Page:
Federal Arbitration Act

On May 16, 2024, the United States Supreme Court resolved a circuit split regarding whether Section 3 of the Federal Arbitration Act (“FAA”) provides trial courts the discretion to dismiss a lawsuit when all claims are subject to arbitration. In Smith v. Spizzirri, a unanimous Court ruled trial courts do not have discretion to dismiss a lawsuit that involves an arbitrable dispute, and must instead stay the proceedings.Continue Reading Supreme Court Rules Trial Courts Must Stay, Not Dismiss, Lawsuits During Arbitration

As anticipated, on March 3, 2022, President Biden signed The Ending Forced Arbitration of Sexual Assault and Sexual Harassment Act of 2021 (H.R. 4445). The law takes effect immediately.

As explained in our prior blog, in a rare display of bipartisanship, on February 7, 2022, the House of Representatives overwhelmingly approved H.R. 4445 by a vote of 335 to 97. A few days later, on February 10, 2022, the Senate passed H.R. 4445, without amendment, by voice vote.Continue Reading UPDATE: President Biden Signs Bipartisan Bill to End Mandatory Arbitration of Sexual Harassment and Assault Claims in the Workplace

In a rare display of bipartisanship, Congress recently passed a new law that is poised to eliminate pre-dispute mandatory arbitration of sexual harassment and sexual assault disputes.
Continue Reading Congress Passes Bipartisan Bill to End Mandatory Arbitration of Sexual Harassment and Assault Claims in the Workplace

A divided Ninth Circuit panel dealt a blow to California employers recently in holding that a state law prohibiting mandatory arbitration agreements is largely not preempted by the Federal Arbitration Act (“FAA”).  California employers often have employees enter into such mandatory arbitration agreements as a condition of employment.
Continue Reading Ninth Circuit Upholds in Part California’s Ban on Mandatory Arbitration

On June 26, 2019, Southern District of New York Judge Denise Cote granted a motion to compel arbitration of a plaintiff’s sexual harassment claims finding that the New York State prohibition on mandatory arbitration of sexual harassment claims is preempted by the Federal Arbitration Act (“FAA”). As we mentioned in our blog upon this law’s enactment, the United States Supreme Court has routinely held that state laws expressly identifying a category of non-arbitrable state law claims are preempted by the FAA. In Latif v. Morgan Stanley & Co., the Southern District followed the Supreme Court and found the New York ban on mandatory arbitration of sexual harassment claims unenforceable.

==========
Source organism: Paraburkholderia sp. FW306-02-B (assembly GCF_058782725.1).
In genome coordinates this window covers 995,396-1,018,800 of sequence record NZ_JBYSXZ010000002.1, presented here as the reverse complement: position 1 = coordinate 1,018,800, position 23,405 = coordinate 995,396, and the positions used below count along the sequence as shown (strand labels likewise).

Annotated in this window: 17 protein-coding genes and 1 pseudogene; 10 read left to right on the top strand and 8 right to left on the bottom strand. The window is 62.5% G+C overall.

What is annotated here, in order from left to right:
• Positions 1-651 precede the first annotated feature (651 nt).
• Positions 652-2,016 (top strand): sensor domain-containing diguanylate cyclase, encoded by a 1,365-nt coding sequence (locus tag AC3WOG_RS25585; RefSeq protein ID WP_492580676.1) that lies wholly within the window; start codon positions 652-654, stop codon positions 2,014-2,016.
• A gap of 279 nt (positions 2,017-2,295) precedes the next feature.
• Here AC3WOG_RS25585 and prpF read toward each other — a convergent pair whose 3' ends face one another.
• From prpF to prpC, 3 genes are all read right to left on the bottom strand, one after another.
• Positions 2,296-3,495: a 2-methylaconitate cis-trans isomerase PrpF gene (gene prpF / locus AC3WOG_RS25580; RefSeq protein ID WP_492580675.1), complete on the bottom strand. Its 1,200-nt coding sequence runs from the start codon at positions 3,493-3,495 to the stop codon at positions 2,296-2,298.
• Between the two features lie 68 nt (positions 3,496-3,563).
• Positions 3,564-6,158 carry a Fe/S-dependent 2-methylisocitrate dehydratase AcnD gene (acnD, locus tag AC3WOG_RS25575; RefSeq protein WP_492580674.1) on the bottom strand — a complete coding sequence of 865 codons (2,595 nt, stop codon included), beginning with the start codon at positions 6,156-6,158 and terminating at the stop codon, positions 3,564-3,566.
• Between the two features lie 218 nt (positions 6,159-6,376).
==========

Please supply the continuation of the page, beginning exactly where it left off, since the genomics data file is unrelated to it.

Continue Reading Southern District of New York Invalidates State Ban on Mandatory Arbitration of Harassment and Discrimination

Many employers require employees to sign arbitration agreements at the inception of the employment relationship and prior to any disputes, such as part of their new hire packets or as a condition of their employment.  Recently, Congressional Democrats have introduced legislation to invalidate such pre-dispute arbitration agreements.
Continue Reading Congress Considers Limiting Pre-dispute Arbitration Agreements in the Employment Context

On May 26, 2016, in the matter of Lewis v. Epic Systems Corporation, the U.S. Court of Appeals for the Seventh Circuit held that an arbitration agreement, which required employees to submit to individual arbitration for any wage and hour claims against the company, violates the National Labor Relations Act (“NLRA”) and is unenforceable under the Federal Arbitration Act (“FAA”).  In issuing this decision, the Seventh Circuit gave credence to the National Labor Relations Board’s (“NLRB”) decision in D. R. Horton and, in doing so, has created a split amongst U.S. Circuit Courts of Appeal regarding the enforceability of arbitration agreements that preclude class actions.
Continue Reading Seventh Circuit Holds Class Action Waivers are Unlawful and Unenforceable Creating a Circuit Split